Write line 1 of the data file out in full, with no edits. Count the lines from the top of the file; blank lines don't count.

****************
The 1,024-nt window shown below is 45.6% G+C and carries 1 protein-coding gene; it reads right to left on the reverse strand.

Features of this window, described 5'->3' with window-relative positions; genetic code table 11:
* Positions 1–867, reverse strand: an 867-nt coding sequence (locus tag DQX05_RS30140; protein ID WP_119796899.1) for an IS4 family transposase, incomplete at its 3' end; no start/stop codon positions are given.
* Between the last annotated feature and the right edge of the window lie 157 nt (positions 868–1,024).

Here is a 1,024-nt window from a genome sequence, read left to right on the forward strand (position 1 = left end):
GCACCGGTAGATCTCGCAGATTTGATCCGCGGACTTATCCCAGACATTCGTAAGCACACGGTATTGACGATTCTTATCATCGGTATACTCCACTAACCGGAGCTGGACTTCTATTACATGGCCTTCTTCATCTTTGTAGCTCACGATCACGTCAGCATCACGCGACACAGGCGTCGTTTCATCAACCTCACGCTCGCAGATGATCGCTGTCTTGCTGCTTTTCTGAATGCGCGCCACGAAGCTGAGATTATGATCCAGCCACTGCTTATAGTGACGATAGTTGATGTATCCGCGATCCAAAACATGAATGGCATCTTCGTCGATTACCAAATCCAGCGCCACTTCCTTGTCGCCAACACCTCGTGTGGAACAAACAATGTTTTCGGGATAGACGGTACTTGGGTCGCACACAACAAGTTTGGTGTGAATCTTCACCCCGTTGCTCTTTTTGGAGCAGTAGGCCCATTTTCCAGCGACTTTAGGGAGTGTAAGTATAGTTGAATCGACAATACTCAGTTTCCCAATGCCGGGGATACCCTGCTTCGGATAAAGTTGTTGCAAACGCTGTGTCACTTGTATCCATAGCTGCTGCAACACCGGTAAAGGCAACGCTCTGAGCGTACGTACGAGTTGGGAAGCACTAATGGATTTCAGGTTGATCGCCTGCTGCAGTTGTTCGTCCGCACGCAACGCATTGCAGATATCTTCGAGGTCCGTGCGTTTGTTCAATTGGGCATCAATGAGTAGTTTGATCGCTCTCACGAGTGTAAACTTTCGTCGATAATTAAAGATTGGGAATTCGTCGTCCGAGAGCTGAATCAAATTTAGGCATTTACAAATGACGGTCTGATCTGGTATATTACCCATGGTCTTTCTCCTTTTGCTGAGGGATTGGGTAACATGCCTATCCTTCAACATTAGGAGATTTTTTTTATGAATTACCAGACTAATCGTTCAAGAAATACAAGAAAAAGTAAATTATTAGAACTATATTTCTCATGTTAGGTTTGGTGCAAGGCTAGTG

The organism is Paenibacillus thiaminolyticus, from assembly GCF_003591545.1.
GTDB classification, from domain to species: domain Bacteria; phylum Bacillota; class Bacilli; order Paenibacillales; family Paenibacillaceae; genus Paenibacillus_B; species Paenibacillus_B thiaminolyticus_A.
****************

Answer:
The 1,024-nt window shown below is 45.6% G+C and carries 1 protein-coding gene; it reads right to left on the reverse strand.